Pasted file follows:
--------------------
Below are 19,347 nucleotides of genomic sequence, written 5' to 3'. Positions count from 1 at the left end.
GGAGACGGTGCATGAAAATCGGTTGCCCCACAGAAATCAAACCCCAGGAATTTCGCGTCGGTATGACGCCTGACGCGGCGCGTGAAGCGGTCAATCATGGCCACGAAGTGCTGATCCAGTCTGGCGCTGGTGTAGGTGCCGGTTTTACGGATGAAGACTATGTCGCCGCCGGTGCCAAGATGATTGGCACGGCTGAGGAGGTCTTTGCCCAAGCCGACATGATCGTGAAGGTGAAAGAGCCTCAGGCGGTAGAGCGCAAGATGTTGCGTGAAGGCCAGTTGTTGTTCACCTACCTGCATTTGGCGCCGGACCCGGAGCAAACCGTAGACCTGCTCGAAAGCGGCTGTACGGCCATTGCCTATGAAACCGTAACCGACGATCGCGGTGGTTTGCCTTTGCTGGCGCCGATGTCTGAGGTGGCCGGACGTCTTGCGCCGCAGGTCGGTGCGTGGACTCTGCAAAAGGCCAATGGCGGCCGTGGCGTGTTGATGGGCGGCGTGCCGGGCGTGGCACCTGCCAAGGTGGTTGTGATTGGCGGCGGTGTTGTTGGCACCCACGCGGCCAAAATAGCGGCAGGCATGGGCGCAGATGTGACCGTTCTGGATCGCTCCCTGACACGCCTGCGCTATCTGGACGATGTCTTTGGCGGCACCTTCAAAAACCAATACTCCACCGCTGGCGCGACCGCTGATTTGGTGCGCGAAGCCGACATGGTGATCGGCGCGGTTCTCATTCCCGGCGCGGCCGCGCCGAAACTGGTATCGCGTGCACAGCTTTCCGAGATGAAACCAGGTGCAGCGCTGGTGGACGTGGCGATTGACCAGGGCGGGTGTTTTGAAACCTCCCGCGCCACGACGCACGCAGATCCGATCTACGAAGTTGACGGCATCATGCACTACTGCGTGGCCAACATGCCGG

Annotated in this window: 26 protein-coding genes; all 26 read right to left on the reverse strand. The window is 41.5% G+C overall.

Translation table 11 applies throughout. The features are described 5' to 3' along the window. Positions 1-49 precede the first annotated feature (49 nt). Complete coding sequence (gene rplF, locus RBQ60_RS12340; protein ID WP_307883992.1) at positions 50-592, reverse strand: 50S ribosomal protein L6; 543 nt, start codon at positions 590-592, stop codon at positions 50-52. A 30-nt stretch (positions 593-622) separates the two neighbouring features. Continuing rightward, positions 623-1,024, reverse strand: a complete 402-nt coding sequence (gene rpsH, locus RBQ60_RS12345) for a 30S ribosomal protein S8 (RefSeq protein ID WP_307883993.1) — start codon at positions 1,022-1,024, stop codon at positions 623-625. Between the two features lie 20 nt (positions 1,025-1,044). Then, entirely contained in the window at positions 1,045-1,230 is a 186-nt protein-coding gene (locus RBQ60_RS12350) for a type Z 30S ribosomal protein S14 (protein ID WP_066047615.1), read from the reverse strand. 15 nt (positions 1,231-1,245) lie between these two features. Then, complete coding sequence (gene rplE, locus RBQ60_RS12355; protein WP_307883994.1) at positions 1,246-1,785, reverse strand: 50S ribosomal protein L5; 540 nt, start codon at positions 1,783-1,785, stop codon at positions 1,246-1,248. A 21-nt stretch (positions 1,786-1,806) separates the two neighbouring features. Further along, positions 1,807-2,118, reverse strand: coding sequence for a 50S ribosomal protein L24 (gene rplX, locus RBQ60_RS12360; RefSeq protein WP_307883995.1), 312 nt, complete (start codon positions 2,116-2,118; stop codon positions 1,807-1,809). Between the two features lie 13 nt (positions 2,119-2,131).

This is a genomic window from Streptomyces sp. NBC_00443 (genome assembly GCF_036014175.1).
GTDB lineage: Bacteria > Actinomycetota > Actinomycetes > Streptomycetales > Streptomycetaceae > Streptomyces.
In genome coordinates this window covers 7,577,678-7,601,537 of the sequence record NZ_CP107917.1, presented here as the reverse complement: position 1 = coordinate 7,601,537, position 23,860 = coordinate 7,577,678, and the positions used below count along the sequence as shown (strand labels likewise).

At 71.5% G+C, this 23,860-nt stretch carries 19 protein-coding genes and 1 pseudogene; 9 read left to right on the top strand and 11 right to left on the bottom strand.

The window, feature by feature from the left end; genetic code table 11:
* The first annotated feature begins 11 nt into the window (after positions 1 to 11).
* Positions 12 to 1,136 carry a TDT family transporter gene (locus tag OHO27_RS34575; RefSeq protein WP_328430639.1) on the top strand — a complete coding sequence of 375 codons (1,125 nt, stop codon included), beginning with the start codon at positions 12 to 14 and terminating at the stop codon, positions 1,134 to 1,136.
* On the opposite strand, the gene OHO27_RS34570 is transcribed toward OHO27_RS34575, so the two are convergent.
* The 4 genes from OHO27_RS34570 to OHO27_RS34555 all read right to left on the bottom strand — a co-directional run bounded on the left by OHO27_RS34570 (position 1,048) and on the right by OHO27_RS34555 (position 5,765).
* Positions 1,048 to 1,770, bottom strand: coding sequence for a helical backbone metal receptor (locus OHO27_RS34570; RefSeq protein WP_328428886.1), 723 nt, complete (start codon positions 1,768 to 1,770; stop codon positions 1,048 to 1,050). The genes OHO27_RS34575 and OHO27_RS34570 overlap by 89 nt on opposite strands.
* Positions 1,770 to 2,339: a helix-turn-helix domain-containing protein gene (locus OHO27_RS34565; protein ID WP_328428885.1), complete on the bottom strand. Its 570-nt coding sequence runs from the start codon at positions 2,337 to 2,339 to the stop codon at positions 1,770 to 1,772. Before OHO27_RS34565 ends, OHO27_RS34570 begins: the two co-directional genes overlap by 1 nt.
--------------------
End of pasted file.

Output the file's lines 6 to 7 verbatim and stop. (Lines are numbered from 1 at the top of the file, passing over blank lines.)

GTDB lineage: Bacteria > Actinomycetota > Actinomycetes > Streptomycetales > Streptomycetaceae > Streptomyces.
In genome coordinates this window covers 7,577,678-7,601,537 of the sequence record NZ_CP107917.1, presented here as the reverse complement: position 1 = coordinate 7,601,537, position 23,860 = coordinate 7,577,678, and the positions used below count along the sequence as shown (strand labels likewise).